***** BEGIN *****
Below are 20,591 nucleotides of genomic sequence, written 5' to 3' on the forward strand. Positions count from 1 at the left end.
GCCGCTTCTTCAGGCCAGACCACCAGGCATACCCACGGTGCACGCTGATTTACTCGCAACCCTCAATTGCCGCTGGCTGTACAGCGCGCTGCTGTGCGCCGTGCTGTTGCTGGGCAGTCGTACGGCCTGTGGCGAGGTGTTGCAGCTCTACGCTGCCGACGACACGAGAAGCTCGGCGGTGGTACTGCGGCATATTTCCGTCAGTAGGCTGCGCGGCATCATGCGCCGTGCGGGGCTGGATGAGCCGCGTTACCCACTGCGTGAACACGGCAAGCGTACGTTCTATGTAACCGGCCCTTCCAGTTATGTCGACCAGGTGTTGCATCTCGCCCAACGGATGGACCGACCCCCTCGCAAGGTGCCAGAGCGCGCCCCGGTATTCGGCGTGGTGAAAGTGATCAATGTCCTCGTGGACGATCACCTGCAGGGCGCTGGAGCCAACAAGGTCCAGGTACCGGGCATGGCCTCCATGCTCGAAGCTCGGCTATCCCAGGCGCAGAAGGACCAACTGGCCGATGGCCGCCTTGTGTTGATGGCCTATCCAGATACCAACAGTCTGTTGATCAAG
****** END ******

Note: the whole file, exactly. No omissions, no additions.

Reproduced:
Below are 20,591 nucleotides of genomic sequence, written 5' to 3' on the forward strand. Positions count from 1 at the left end.
GCCGCTTCTTCAGGCCAGACCACCAGGCATACCCACGGTGCACGCTGATTTACTCGCAACCCTCAATTGCCGCTGGCTGTACAGCGCGCTGCTGTGCGCCGTGCTGTTGCTGGGCAGTCGTACGGCCTGTGGCGAGGTGTTGCAGCTCTACGCTGCCGACGACACGAGAAGCTCGGCGGTGGTACTGCGGCATATTTCCGTCAGTAGGCTGCGCGGCATCATGCGCCGTGCGGGGCTGGATGAGCCGCGTTACCCACTGCGTGAACACGGCAAGCGTACGTTCTATGTAACCGGCCCTTCCAGTTATGTCGACCAGGTGTTGCATCTCGCCCAACGGATGGACCGACCCCCTCGCAAGGTGCCAGAGCGCGCCCCGGTATTCGGCGTGGTGAAAGTGATCAATGTCCTCGTGGACGATCACCTGCAGGGCGCTGGAGCCAACAAGGTCCAGGTACCGGGCATGGCCTCCATGCTCGAAGCTCGGCTATCCCAGGCGCAGAAGGACCAACTGGCCGATGGCCGCCTTGTGTTGATGGCCTATCCAGATACCAACAGTCTGTTGATCAAG